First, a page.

Do Personal Analytics Make Google Less Creepy?
Unquestionably, there are abuses of user data that go too far. But the truly troubling stories have a halo effect. Early adopter culture is hardening against the idea of any kind of data collection about users. But cultural norms are always changing. Isn't it possible that there are some kinds of data collection that could be valuable to users?
Google itself has begun trying to change the norms around this. It created a new opt-in monthly account activity report that provides Google users with some basic analytics about their Googling habits.
Some Notes on Tweeting for Public Libraries
I've been thinking a lot about public libraries/organizations and social media lately, especially on the differences between Twitter and Facebook. I wanted to jot down some notes about what I think works and what doesn't, & figured I'd share them publicly so that folks can do anything from heartily disagreeing with them in the comments to potentially benefiting from them. I've had a personal Twitter account and followed libraries with it since fall of 2007, but have only recently started tweeting for a library system (about a month now). I still have a lot to learn, but I've also learned a lot. These notes take the form of advice, and it's advice I stand behind, but I'm not claiming to be an expert (highly recommended, by the way: this Geek Girls Guide podcast episode on The Cult of Social Media, which covers, among other things, how often "social media expert"/guru/maven is invoked and why it is often a misapplied phrase).
With no further ado, some thoughts (gentle and otherwise) on tweeting for public libraries...
Read It Later is making its app completely free — no more premium version — and renaming it Pocket to express the fact that users can save any type of content, not just articles. Full article at Paid Content.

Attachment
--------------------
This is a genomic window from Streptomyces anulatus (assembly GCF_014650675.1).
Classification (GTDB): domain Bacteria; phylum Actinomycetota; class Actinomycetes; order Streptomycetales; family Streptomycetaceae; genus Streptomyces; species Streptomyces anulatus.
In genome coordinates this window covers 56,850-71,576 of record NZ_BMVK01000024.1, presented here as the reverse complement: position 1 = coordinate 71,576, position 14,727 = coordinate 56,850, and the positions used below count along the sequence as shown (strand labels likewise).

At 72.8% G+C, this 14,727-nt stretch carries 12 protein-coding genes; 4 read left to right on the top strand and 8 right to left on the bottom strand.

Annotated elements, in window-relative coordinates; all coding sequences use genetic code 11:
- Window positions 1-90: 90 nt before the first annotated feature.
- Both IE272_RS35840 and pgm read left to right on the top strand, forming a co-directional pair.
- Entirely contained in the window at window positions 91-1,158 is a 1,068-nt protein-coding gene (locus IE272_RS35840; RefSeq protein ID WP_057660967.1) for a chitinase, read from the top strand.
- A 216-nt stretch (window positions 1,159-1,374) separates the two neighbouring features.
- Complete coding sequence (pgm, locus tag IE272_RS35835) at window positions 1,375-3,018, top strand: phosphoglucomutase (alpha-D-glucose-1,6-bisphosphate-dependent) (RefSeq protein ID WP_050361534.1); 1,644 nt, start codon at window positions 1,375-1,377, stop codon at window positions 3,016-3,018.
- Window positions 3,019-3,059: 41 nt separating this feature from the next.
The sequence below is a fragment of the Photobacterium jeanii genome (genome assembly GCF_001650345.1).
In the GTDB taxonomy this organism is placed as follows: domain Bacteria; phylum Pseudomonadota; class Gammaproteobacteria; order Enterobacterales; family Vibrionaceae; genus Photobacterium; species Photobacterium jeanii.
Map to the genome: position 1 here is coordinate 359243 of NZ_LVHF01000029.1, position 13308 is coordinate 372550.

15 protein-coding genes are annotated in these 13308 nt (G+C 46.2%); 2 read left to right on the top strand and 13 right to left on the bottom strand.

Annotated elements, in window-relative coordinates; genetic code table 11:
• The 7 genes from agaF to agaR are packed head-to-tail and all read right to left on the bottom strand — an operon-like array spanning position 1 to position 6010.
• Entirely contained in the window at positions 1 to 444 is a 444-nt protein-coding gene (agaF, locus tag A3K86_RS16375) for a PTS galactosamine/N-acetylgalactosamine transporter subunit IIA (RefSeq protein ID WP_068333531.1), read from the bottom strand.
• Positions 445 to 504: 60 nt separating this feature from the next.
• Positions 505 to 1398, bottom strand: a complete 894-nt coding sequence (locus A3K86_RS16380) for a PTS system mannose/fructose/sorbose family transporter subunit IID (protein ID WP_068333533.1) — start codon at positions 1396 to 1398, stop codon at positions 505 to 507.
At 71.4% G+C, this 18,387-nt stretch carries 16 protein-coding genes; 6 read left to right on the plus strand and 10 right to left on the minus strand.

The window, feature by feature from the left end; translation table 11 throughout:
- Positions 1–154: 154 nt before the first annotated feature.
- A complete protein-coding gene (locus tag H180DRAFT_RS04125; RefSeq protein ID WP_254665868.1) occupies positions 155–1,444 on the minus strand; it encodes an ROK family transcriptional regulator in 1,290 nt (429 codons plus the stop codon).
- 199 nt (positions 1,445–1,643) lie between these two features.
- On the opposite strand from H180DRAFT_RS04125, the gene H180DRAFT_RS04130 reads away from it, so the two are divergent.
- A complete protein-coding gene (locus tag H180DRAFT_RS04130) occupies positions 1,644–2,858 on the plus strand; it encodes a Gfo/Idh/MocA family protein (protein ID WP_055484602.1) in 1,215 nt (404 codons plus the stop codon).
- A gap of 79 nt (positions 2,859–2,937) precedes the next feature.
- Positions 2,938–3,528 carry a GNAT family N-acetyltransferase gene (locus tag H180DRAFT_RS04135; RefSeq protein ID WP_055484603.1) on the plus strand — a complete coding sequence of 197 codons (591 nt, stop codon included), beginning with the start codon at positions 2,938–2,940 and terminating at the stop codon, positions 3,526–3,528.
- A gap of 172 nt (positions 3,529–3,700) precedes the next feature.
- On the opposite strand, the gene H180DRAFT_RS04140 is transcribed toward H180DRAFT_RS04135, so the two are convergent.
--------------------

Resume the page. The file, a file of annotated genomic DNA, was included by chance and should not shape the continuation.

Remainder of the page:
I know librarians that say that "Read It Later" is their most used app. I never got around to buying it but downloaded it today now that there is a free version. Slick little app. You can put a button in the toolbar of your browser and when you see a story you want to read on your mobile device you just click the button and the article is on your device. The text formats to be easily read on a mobile screen.
You can sign up for an account at: http://getpocket.com/
After you are registered at the site you are given directions for how to add a "pocket" button to your browser. You can then download the app to your mobile device and login with the account you created at the website.
For heavy users of online content like librarians this is a great app to have.
The next cyber security bill is even worse than SOPA
Just when you thought it was safe to go out on the InterWebs comes a new effort by Congress to put a snoop on every cellphone and two spies in every cable modem. Contrary to what you may have read, the Cyber Intelligence Sharing and Protection Act is not SOPA II. But in many ways, it's worse.